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Cool-Water Immersion Reduces Postexercise Quadriceps Femoris Muscle Perfusion More Than Cold-Water Immersion

Mawhinney, C, Heinonen, I, Low, DA, Han, C, Jones, H, Kalliokoski, KK, Kirjavainen, A, Kemppainen, J, Di Salvo, V, Lolli, L, Cable, NTIM and Gregson, W (2022) Cool-Water Immersion Reduces Postexercise Quadriceps Femoris Muscle Perfusion More Than Cold-Water Immersion. Medicine and Science in Sports and Exercise, 54 (7). pp. 1085-1094. ISSN 0195-9131

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Abstract

Purpose The muscle perfusion response to postexercise cold-water immersion (CWI) is not well understood. We examined the effects of graded postexercise CWI upon global and regional quadriceps femoris muscle perfusion using positron emission tomography and [15O]H2O. Methods Using a matched-group design, 30 healthy men performed cycle ergometer exercise at 70% VO2peak to a core body temperature of 38°C, followed by either 10 min of CWI at 8°C, 22°C, or seated rest (control). Quadriceps muscle perfusion; thigh and calf cutaneous vascular conductance; intestinal, muscle, and local skin temperatures; thermal comfort; mean arterial pressure; and heart rate were assessed at preexercise, postexercise, and after CWI. Results Global quadriceps perfusion was reduced beyond the predefined minimal clinically relevant threshold (0.75 mL per 100 g·min-1) in 22°C water versus control (difference (95% confidence interval (CI)), -2.5 (-3.9 to -1.1) mL per 100 g·min-1). Clinically relevant decreases in muscle perfusion were observed in the rectus femoris (-2.0 (-3.0 to -1.0) mL per 100 g·min-1) and vastus lateralis (-3.5 (-4.9 to -2.0) mL per 100 g·min-1) in 8°C water, and in the vastus lateralis (-3.3 (-4.8 to -1.9) mL per 100 g·min-1) in 22°C water versus control. The mean effects for vastus intermedius and vastus medialis perfusion were not clinically relevant. Clinically relevant decreases in thigh and calf cutaneous vascular conductance were observed in both cooling conditions. Conclusions The present findings revealed that less noxious CWI (22°C) promoted clinically relevant postexercise decreases in global quadriceps muscle perfusion, whereas noxious cooling (8°C) elicited no effect.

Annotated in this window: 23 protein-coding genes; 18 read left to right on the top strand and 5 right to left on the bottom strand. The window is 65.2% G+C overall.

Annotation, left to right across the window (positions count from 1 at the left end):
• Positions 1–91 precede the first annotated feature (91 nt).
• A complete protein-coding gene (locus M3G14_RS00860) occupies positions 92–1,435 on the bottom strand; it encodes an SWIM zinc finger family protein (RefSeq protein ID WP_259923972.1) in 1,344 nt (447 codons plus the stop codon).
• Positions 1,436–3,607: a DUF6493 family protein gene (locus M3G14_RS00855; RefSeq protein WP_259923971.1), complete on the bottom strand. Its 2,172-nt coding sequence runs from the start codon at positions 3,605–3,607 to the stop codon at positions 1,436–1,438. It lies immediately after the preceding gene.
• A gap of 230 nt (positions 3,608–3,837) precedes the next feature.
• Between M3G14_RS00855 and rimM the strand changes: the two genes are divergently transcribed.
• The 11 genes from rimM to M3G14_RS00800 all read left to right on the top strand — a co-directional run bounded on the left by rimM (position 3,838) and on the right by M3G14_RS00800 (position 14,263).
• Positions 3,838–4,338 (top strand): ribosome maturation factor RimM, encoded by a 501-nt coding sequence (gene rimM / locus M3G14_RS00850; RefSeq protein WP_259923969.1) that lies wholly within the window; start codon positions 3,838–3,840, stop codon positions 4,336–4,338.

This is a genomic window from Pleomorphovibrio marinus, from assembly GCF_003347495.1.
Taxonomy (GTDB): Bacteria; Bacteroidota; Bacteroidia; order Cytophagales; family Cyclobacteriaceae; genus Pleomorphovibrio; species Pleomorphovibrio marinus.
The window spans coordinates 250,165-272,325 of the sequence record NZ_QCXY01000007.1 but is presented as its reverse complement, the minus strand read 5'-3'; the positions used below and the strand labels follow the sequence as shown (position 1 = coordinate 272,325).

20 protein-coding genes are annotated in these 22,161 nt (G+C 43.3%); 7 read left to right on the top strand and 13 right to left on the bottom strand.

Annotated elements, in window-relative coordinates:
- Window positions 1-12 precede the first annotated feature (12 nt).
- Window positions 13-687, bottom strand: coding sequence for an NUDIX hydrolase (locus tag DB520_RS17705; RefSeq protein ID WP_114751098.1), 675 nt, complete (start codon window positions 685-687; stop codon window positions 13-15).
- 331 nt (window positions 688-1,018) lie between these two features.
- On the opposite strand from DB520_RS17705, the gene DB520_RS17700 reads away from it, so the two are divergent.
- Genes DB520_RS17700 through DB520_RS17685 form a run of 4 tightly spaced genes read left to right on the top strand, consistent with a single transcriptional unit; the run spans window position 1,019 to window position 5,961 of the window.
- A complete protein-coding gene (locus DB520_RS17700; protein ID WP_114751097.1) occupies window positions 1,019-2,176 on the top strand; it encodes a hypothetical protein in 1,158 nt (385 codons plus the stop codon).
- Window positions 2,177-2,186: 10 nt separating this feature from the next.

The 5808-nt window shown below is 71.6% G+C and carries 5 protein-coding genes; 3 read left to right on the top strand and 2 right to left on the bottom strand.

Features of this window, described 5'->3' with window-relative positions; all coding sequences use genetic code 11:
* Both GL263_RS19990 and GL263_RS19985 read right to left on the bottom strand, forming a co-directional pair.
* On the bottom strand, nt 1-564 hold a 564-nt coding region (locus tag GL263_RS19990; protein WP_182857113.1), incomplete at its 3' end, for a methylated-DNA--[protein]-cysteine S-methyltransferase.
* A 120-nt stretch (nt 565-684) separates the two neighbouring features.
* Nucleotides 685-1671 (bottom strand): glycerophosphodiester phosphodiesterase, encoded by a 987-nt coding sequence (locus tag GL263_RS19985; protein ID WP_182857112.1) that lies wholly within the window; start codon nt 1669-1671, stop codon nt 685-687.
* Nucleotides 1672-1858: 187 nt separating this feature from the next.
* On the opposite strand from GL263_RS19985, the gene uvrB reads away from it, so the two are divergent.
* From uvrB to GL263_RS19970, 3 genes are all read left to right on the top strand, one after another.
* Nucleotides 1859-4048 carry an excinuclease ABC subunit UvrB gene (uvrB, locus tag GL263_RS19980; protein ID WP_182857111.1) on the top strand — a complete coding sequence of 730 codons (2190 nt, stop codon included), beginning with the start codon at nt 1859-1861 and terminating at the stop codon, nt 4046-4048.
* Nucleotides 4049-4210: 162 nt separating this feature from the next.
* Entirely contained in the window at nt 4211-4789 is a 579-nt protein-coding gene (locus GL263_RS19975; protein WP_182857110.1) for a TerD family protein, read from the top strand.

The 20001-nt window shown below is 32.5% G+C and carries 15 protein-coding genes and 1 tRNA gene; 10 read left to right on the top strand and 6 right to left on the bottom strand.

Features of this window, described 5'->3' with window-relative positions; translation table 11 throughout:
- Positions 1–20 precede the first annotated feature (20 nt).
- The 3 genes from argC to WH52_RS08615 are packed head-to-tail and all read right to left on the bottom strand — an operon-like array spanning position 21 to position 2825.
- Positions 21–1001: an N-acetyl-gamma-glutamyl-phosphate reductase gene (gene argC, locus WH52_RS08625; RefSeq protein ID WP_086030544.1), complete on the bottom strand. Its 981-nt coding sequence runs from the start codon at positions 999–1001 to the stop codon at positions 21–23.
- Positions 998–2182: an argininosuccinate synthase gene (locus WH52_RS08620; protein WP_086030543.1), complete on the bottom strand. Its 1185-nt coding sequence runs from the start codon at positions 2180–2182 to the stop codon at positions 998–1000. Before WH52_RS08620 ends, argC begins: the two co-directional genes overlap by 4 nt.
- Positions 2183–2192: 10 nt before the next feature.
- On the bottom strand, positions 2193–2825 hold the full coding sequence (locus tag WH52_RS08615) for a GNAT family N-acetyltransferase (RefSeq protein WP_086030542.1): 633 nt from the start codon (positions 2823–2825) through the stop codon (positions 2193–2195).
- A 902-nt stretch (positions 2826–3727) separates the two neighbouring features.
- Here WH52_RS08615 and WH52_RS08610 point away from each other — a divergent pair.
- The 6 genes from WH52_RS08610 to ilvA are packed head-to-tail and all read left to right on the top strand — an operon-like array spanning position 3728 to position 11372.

Item Type: Article
Additional Information: This is a non-final version of an article published in final form in Medicine & Science in Sports & Exercise: MAWHINNEY, CHRIS1,2; HEINONEN, ILKKA3,4,5; LOW, DAVID A.1; HAN, CHUNLEI3; JONES, HELEN1; KALLIOKOSKI, KARI K.3; KIRJAVAINEN, ANNA3; KEMPPAINEN, JUKKA3; DI SALVO, VALTER6,7; LOLLI, LORENZO1,7; CABLE, N. TIM8; GREGSON, WARREN1,7. Cool-Water Immersion Reduces Postexercise Quadriceps Femoris Muscle Perfusion More Than Cold-Water Immersion July 2022 - Volume 54 - Issue 7 - p 1085-1094 doi: 10.1249/MSS.0000000000002898
Uncontrolled Keywords: Humans; Water; Immersion; Perfusion; Male; Quadriceps Muscle; Cold Temperature; Cold Temperature; Humans; Immersion; Male; Perfusion; Quadriceps Muscle; Water; 1106 Human Movement and Sports Sciences; 1116 Medical Physiology; 1117 Public Health and Health Services; Sport Sciences
Subjects: R Medicine > RC Internal medicine > RC1200 Sports Medicine
Divisions: Sport & Exercise Sciences
Publisher: Wolters Kluwer Health
SWORD Depositor: A Symplectic
Date Deposited: 15 Aug 2022 09:47
Last Modified: 23 Aug 2022 08:24
DOI or Identification number: 10.1249/MSS.0000000000002898
URI: https://researchonline.ljmu.ac.uk/id/eprint/17386

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